I say let other people make the choice about living. Obviously lionhearted would not be happy if you limited his opportunity to live.


unfortunately other people choosing life leads to people like me being born just the same. so i'm going to have to kill all of you.


That's a more inefficient solution to your problem. I wouldn't say suicide is the simplest solution either. The easiest way is to just change your attitude.


You realize of course that the logical conclusion of your argument is suicide.


Yes. Possibly irrationally (reality is not that simple), I choose to stay alive. It is my life after all.

The problem is with creating new lives. Birth inflicts both a life sentence and a death sentence on the newborn, without their consent. That is simply wrong.


The conclusion again being it would be best if no sentient being existed at all?

Thought experiment: If you go outside right now with a gun in your hand and start asking random strangers "Would you like to die right now?" what do you think how many of them will answer "Yes, please."?


Yes, it would be best (in the sense of "least bad") if no sentient being existed at all.

Whether already existing people like life is like asking whether already addicted people like heroin. You can't use the result to justify forcibly addicting people to heroin.


So you rationally came to the conclusion that life is suffering, and rationally determined that suffering is bad and should be ended, but realize your own reluctance to end such suffering. What, then, do you think to be more likely: you are rational about all these things up until what, from this view, seems like an arbitrary point; or there's another piece to the puzzle - a sort of joy in realizing the absurdity of this existence and seeking contentment in spite of it?

Disclaimer: you're free to believe what you want, and it's neither my business nor my concern whether or not you pass on your particular genes, I just can't resist this discussion.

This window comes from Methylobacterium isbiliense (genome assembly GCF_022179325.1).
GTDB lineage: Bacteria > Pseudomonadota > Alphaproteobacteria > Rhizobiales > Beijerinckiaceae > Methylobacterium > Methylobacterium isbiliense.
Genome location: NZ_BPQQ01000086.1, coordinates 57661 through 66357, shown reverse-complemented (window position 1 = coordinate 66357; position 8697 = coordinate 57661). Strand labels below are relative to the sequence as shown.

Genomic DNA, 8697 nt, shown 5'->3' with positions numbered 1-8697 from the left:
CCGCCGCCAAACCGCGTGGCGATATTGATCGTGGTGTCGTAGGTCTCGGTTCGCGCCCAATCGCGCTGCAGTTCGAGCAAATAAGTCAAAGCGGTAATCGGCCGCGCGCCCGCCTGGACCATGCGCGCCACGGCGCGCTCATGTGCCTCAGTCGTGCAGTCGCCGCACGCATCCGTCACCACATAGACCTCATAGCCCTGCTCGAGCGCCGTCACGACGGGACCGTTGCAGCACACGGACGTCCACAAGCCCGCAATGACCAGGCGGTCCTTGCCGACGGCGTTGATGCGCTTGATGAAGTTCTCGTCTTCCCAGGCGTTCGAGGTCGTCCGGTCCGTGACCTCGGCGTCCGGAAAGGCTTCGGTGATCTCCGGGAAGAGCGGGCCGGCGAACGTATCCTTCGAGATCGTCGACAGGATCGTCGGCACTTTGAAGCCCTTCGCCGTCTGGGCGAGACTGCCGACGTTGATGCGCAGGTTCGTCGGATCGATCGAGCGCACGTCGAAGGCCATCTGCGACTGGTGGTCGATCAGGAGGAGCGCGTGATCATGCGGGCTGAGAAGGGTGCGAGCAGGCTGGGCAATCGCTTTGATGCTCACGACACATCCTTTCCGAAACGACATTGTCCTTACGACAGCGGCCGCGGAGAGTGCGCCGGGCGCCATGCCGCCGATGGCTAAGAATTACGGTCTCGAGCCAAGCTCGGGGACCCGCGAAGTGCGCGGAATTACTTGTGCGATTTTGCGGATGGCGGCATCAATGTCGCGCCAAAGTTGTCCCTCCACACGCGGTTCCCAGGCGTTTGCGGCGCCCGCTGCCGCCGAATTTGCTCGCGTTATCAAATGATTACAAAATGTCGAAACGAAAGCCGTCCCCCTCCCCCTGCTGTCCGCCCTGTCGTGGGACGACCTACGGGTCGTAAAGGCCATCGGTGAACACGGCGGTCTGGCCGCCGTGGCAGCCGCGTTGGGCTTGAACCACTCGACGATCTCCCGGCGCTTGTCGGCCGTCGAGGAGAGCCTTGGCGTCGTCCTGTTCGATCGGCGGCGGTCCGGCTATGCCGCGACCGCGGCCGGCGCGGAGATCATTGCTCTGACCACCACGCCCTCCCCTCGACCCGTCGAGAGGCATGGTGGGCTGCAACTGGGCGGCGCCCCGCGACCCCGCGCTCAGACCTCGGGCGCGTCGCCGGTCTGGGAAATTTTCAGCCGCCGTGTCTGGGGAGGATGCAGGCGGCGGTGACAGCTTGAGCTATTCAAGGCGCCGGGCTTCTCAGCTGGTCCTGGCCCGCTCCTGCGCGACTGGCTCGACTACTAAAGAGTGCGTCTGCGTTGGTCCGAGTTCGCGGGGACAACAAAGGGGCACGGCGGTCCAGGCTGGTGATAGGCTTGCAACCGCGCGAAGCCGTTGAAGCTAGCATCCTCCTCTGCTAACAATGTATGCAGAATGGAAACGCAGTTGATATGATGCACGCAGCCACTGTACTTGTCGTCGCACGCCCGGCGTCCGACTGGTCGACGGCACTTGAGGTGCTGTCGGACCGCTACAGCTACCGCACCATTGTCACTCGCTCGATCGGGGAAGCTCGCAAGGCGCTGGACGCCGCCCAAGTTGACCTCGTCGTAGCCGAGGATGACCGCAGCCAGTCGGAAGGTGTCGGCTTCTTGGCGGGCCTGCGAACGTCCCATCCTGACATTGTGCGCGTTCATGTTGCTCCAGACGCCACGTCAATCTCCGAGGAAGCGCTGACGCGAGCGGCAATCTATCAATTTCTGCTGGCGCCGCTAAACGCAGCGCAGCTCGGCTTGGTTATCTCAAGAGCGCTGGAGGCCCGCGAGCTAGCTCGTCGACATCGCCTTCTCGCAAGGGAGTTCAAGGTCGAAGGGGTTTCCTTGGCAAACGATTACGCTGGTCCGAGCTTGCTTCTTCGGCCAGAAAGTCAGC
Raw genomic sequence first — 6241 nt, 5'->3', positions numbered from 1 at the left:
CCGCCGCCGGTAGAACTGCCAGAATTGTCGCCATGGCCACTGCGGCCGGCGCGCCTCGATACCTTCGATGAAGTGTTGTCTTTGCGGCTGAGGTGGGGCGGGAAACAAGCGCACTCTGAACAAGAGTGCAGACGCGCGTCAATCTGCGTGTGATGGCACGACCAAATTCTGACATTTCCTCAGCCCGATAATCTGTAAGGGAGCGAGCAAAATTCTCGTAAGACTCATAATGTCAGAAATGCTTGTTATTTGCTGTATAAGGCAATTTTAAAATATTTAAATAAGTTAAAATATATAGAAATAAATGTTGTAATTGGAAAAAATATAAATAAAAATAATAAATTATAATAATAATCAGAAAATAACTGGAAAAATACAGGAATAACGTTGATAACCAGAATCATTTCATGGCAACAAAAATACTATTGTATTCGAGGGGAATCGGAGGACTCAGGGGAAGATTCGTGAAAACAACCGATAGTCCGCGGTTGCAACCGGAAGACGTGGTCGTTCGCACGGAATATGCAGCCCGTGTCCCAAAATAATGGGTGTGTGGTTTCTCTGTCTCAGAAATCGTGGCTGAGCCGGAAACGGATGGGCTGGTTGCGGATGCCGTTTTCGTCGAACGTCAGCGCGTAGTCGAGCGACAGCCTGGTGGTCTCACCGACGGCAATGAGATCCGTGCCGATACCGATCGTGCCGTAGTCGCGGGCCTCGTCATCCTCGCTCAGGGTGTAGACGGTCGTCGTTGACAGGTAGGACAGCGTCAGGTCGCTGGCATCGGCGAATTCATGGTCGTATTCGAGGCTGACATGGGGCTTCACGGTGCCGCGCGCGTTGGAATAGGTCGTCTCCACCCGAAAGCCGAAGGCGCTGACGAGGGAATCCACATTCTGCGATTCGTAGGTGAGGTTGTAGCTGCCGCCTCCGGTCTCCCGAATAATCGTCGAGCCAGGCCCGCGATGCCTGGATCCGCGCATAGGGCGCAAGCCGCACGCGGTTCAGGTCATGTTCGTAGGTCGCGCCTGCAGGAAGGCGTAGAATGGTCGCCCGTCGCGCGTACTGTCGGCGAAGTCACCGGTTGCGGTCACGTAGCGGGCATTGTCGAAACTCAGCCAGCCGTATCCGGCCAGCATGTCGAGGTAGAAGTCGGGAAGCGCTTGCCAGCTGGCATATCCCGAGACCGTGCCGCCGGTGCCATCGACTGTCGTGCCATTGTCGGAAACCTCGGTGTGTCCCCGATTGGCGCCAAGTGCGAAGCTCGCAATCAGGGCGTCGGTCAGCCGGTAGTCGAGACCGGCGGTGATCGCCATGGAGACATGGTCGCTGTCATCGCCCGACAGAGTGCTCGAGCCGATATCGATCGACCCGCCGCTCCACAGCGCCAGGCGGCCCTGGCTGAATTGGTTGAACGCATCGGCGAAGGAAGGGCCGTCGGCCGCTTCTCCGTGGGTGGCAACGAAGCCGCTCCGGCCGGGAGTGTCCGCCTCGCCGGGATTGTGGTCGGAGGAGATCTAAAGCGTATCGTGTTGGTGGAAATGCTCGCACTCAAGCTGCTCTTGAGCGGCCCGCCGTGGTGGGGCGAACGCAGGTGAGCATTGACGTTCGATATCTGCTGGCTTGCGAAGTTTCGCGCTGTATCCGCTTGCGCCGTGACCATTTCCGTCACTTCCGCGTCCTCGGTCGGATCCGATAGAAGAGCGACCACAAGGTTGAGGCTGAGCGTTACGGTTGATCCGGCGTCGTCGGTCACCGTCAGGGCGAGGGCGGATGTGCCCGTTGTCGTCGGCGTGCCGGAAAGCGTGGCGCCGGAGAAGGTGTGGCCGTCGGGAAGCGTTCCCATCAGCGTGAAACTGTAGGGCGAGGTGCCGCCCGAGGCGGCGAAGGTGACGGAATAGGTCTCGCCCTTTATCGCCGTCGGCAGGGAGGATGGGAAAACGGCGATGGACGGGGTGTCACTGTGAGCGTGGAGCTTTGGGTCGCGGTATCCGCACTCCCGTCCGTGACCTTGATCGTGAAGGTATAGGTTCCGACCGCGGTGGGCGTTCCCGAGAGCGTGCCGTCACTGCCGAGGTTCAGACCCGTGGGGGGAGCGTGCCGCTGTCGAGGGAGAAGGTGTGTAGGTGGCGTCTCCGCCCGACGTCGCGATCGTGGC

Related reading if you're interested: Albert Camus (The Stranger, The Myth of Sisyphus), Sartre (Nausea, Being and Nothingness)


The point is not arbitrary because it is my life and I get to choose what I do with it. I do seek contentment in spite of it, and I find it in "the zone". But this is irrelevant.

You say it's not your business whether or not I pass on my genes. Is it also not your business whether or not I murder somebody you do not know? Creating new persons is not something to be taken lightly, it's at least up there with murder because birth entails death.

By all means realize the absurdity and seek contentment, just don't force others into having to come the same long, stressful way to this revelation.


If it is the "forcing others" part that bothers you I can reassure you: you don't force anyone to live by procreating. Simply, because there is no one you could force. Before you were born (or conceived for that matter) you did not exist. So your parents did not force you to anything. By the time you existed and could be asked you “choose to stay alive” because it is your “life after all”.


No, you have it precisely the wrong way around. The harm done by birth is harm because the victim is still around to suffer it. Compare this to the harm done by death, where there is no such victim anymore.

As I said before, the question of whether I should stay alive even if I don't think it is worth it is way more complicated than the question of whether new lives should be begun. One complication is that suicide causes non-negligible stress for both the suicide and their surroundings.


I think your reasoning is flawed both on a practical and on the philosophical level.